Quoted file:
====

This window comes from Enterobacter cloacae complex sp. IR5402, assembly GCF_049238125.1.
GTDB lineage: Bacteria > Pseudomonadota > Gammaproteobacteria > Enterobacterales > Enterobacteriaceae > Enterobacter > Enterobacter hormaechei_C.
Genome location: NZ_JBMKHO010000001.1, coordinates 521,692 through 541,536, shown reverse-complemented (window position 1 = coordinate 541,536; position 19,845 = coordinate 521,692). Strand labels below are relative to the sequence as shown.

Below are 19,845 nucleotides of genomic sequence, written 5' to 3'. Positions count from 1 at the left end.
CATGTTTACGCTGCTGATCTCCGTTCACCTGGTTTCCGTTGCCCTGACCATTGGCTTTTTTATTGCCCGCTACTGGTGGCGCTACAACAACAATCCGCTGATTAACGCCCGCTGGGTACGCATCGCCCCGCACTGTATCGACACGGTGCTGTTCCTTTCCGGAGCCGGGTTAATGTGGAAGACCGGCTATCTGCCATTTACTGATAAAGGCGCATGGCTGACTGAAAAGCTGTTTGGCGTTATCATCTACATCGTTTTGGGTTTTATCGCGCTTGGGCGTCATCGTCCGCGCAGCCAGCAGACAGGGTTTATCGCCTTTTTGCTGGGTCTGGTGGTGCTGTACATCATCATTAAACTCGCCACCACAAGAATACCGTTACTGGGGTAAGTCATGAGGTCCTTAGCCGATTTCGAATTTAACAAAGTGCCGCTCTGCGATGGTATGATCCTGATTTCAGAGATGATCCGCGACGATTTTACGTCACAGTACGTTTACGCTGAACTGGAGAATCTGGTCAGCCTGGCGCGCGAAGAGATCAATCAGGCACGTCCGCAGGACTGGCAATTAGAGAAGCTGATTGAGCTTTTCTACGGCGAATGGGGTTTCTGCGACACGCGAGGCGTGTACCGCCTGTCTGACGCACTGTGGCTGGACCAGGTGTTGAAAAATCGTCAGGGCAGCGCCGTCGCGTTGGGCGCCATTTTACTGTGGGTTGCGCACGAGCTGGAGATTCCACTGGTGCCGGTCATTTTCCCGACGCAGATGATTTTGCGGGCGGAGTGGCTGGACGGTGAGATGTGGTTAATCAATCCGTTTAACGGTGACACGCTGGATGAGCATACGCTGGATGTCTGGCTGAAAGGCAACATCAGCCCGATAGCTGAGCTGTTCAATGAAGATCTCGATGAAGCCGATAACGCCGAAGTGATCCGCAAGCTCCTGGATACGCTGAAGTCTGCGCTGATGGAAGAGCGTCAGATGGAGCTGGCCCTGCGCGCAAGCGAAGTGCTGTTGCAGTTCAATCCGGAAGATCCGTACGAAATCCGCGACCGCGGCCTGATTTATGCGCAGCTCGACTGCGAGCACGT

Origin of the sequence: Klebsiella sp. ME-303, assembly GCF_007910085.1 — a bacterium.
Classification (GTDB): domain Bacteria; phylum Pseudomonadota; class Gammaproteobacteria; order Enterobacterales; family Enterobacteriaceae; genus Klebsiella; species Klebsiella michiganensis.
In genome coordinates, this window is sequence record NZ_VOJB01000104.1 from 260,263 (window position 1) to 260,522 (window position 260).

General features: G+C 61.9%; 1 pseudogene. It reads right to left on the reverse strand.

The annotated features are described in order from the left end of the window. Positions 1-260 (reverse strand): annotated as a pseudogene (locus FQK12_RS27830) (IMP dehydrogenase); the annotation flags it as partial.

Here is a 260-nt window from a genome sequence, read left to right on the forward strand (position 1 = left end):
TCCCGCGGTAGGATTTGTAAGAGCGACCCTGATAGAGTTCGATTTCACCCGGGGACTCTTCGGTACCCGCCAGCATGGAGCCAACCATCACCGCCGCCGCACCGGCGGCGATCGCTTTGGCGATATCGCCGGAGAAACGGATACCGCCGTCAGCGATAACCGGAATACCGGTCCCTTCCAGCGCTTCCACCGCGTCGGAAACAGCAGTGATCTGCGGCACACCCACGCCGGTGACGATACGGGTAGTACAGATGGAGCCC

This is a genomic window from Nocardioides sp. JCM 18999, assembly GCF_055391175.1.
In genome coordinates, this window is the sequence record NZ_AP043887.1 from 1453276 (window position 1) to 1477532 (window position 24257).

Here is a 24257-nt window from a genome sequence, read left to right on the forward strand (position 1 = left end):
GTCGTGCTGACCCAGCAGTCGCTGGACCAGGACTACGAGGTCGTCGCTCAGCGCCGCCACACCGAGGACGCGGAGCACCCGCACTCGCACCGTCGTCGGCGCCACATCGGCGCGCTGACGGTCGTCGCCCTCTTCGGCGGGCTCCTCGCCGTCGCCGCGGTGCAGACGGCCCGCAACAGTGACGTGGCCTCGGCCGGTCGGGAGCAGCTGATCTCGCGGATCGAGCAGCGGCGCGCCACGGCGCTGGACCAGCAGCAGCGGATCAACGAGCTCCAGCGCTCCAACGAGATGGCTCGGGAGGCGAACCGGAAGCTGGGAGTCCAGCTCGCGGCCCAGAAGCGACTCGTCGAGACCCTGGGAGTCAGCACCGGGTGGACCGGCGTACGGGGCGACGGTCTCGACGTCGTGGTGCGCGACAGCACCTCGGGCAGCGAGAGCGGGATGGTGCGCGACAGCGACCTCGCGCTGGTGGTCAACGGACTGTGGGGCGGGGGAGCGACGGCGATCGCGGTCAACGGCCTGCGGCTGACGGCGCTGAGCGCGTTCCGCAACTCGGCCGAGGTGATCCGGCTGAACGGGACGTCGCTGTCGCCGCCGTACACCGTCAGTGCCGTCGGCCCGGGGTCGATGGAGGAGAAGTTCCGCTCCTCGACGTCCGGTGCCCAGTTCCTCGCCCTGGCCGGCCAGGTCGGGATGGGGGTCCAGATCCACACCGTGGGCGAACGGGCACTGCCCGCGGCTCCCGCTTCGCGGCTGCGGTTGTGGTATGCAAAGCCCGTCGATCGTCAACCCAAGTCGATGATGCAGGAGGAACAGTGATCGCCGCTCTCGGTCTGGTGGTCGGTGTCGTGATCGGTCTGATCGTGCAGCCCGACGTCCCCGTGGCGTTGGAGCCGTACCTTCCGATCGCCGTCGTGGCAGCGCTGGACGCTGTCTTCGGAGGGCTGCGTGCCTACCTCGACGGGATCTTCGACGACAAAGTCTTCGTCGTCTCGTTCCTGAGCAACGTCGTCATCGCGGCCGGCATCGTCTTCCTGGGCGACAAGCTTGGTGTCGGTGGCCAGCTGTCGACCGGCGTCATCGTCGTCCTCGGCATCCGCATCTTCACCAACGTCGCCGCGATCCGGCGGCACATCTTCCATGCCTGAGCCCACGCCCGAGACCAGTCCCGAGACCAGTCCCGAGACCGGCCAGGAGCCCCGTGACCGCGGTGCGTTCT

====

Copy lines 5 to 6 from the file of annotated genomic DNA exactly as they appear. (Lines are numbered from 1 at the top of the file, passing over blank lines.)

CATGTTTACGCTGCTGATCTCCGTTCACCTGGTTTCCGTTGCCCTGACCATTGGCTTTTTTATTGCCCGCTACTGGTGGCGCTACAACAACAATCCGCTGATTAACGCCCGCTGGGTACGCATCGCCCCGCACTGTATCGACACGGTGCTGTTCCTTTCCGGAGCCGGGTTAATGTGGAAGACCGGCTATCTGCCATTTACTGATAAAGGCGCATGGCTGACTGAAAAGCTGTTTGGCGTTATCATCTACATCGTTTTGGGTTTTATCGCGCTTGGGCGTCATCGTCCGCGCAGCCAGCAGACAGGGTTTATCGCCTTTTTGCTGGGTCTGGTGGTGCTGTACATCATCATTAAACTCGCCACCACAAGAATACCGTTACTGGGGTAAGTCATGAGGTCCTTAGCCGATTTCGAATTTAACAAAGTGCCGCTCTGCGATGGTATGATCCTGATTTCAGAGATGATCCGCGACGATTTTACGTCACAGTACGTTTACGCTGAACTGGAGAATCTGGTCAGCCTGGCGCGCGAAGAGATCAATCAGGCACGTCCGCAGGACTGGCAATTAGAGAAGCTGATTGAGCTTTTCTACGGCGAATGGGGTTTCTGCGACACGCGAGGCGTGTACCGCCTGTCTGACGCACTGTGGCTGGACCAGGTGTTGAAAAATCGTCAGGGCAGCGCCGTCGCGTTGGGCGCCATTTTACTGTGGGTTGCGCACGAGCTGGAGATTCCACTGGTGCCGGTCATTTTCCCGACGCAGATGATTTTGCGGGCGGAGTGGCTGGACGGTGAGATGTGGTTAATCAATCCGTTTAACGGTGACACGCTGGATGAGCATACGCTGGATGTCTGGCTGAAAGGCAACATCAGCCCGATAGCTGAGCTGTTCAATGAAGATCTCGATGAAGCCGATAACGCCGAAGTGATCCGCAAGCTCCTGGATACGCTGAAGTCTGCGCTGATGGAAGAGCGTCAGATGGAGCTGGCCCTGCGCGCAAGCGAAGTGCTGTTGCAGTTCAATCCGGAAGATCCGTACGAAATCCGCGACCGCGGCCTGATTTATGCGCAGCTCGACTGCGAGCACGT

Origin of the sequence: Klebsiella sp. ME-303, assembly GCF_007910085.1 — a bacterium.